Next week (so this week, it's already Monday) I won't be doing anything, brought some books but we're going on a family week to my grandparents.
It does give me some space to think about where I want this whole thing to go. I'm planning on adding services such as google ads and SEO once I get going. Eventually I want to hire some webdesigners. The math seems simple: you can hire good designers for 5k/month, and I'm assuming they can get at least one website done per month, probably two. I hear from folks that once you get going and you sell focused on the results your website gives, you can sell websites for 5k - 10k definitely. Which means a margin of something around 5 - 15k per webdesigner you hire. Of course you still need to pay for marketing and taxes, but if you run the marketing yourself and do the sales and stuff yourself and get really good at that, so that you can have a team 5 webdesigners working for you fulltime, you're looking at quite some good money (at least compared to minimum wage).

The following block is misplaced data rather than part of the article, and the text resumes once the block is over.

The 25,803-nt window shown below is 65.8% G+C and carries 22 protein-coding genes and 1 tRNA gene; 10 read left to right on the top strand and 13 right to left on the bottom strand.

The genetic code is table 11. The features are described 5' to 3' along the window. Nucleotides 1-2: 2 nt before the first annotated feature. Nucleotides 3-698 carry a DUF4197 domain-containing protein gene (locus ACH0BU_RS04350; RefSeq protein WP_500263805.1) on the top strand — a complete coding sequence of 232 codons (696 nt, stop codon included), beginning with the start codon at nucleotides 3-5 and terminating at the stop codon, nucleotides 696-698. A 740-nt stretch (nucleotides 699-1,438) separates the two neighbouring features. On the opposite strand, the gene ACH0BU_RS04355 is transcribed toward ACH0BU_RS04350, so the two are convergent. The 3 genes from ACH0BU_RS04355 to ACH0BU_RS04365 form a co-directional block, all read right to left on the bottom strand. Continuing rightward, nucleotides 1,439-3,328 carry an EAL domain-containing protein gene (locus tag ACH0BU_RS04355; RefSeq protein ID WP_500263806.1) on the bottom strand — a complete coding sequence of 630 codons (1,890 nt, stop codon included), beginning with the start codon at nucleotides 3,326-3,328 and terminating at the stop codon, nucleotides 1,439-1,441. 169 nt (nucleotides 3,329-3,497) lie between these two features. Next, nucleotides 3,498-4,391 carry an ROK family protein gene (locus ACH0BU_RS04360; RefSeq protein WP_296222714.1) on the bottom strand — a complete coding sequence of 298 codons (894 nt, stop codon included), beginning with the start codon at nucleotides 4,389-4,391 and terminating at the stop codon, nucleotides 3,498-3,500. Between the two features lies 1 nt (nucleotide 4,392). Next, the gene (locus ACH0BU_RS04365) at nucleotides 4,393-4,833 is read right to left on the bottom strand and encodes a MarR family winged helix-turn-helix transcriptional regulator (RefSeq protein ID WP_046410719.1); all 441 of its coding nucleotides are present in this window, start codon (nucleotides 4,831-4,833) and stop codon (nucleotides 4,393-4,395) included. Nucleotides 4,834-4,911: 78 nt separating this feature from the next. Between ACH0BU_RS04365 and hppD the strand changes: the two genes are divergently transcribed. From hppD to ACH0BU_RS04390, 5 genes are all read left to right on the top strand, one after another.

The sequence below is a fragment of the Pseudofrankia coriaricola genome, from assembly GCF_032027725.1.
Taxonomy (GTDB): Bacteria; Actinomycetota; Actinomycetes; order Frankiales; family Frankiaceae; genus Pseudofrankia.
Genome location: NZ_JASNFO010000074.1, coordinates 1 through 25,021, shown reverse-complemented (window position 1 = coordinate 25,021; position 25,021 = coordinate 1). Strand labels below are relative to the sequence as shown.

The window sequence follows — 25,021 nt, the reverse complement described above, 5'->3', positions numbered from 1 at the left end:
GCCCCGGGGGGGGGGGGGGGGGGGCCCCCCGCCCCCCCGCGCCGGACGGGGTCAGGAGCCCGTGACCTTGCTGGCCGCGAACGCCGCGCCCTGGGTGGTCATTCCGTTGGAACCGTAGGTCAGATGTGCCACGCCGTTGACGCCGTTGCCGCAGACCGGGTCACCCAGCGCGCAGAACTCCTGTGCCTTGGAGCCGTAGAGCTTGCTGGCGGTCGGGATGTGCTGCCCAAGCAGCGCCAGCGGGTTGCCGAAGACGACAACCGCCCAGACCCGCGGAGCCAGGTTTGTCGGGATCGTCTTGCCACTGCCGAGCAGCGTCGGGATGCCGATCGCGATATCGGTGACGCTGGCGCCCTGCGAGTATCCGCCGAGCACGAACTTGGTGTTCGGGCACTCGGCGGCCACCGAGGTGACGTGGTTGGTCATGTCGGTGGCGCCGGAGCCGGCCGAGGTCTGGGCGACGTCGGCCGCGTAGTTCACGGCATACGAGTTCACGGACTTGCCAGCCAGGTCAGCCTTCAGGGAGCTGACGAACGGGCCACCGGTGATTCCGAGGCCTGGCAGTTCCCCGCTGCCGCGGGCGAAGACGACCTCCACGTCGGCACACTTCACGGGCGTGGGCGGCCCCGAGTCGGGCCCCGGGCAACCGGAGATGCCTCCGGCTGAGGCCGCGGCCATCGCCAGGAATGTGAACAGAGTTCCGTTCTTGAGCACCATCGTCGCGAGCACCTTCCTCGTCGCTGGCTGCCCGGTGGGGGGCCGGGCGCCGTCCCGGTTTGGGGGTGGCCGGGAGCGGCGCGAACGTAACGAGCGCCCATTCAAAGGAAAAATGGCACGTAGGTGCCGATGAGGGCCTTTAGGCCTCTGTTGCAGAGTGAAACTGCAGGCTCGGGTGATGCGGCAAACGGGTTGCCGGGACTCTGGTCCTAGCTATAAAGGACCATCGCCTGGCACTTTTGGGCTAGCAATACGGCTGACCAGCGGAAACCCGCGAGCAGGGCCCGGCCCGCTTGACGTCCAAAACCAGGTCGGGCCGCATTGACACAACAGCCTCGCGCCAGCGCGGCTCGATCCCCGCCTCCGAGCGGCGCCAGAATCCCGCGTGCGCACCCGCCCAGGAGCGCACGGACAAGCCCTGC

Anyway, no idea if that will work, but we'll see. That's the goal with this business, past once I'm able to do this at full scale as a freelancer. The purpose of this webdesign business is mainly just to learn business, that's why I put it in intro, since this is my intro learning-by-doing business.

Cheers and I'll update in two weeks.

This is the google ads course if anyone's interested, it's very thorough: